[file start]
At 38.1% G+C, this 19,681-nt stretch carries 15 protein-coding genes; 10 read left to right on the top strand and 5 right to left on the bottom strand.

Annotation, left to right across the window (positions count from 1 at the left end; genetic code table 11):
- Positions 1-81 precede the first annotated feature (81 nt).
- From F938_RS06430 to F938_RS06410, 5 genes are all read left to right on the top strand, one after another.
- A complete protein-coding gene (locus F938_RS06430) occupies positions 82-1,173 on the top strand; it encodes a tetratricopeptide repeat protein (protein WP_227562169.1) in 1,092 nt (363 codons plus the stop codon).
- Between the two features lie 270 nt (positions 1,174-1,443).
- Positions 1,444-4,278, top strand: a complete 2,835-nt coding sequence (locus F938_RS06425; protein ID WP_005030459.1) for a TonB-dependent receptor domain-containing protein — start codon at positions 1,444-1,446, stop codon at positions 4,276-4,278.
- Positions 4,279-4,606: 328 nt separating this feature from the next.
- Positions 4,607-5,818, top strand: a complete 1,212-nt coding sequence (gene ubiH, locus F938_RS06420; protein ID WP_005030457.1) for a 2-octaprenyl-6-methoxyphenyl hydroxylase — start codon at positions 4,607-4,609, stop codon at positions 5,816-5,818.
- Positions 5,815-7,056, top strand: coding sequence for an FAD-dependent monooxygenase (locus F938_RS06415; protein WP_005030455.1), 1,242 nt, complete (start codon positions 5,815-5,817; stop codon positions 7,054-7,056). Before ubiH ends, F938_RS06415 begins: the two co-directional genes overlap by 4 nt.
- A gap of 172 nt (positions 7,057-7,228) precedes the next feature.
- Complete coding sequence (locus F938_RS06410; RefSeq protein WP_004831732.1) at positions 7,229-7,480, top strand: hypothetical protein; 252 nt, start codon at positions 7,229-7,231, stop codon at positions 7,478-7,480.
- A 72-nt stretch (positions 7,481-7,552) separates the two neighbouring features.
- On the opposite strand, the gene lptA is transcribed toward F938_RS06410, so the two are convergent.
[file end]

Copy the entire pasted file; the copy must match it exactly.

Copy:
At 38.1% G+C, this 19,681-nt stretch carries 15 protein-coding genes; 10 read left to right on the top strand and 5 right to left on the bottom strand.

Annotation, left to right across the window (positions count from 1 at the left end; genetic code table 11):
- Positions 1-81 precede the first annotated feature (81 nt).
- From F938_RS06430 to F938_RS06410, 5 genes are all read left to right on the top strand, one after another.
- A complete protein-coding gene (locus F938_RS06430) occupies positions 82-1,173 on the top strand; it encodes a tetratricopeptide repeat protein (protein WP_227562169.1) in 1,092 nt (363 codons plus the stop codon).
- Between the two features lie 270 nt (positions 1,174-1,443).
- Positions 1,444-4,278, top strand: a complete 2,835-nt coding sequence (locus F938_RS06425; protein ID WP_005030459.1) for a TonB-dependent receptor domain-containing protein — start codon at positions 1,444-1,446, stop codon at positions 4,276-4,278.
- Positions 4,279-4,606: 328 nt separating this feature from the next.
- Positions 4,607-5,818, top strand: a complete 1,212-nt coding sequence (gene ubiH, locus F938_RS06420; protein ID WP_005030457.1) for a 2-octaprenyl-6-methoxyphenyl hydroxylase — start codon at positions 4,607-4,609, stop codon at positions 5,816-5,818.
- Positions 5,815-7,056, top strand: coding sequence for an FAD-dependent monooxygenase (locus F938_RS06415; protein WP_005030455.1), 1,242 nt, complete (start codon positions 5,815-5,817; stop codon positions 7,054-7,056). Before ubiH ends, F938_RS06415 begins: the two co-directional genes overlap by 4 nt.
- A gap of 172 nt (positions 7,057-7,228) precedes the next feature.
- Complete coding sequence (locus F938_RS06410; RefSeq protein WP_004831732.1) at positions 7,229-7,480, top strand: hypothetical protein; 252 nt, start codon at positions 7,229-7,231, stop codon at positions 7,478-7,480.
- A 72-nt stretch (positions 7,481-7,552) separates the two neighbouring features.
- On the opposite strand, the gene lptA is transcribed toward F938_RS06410, so the two are convergent.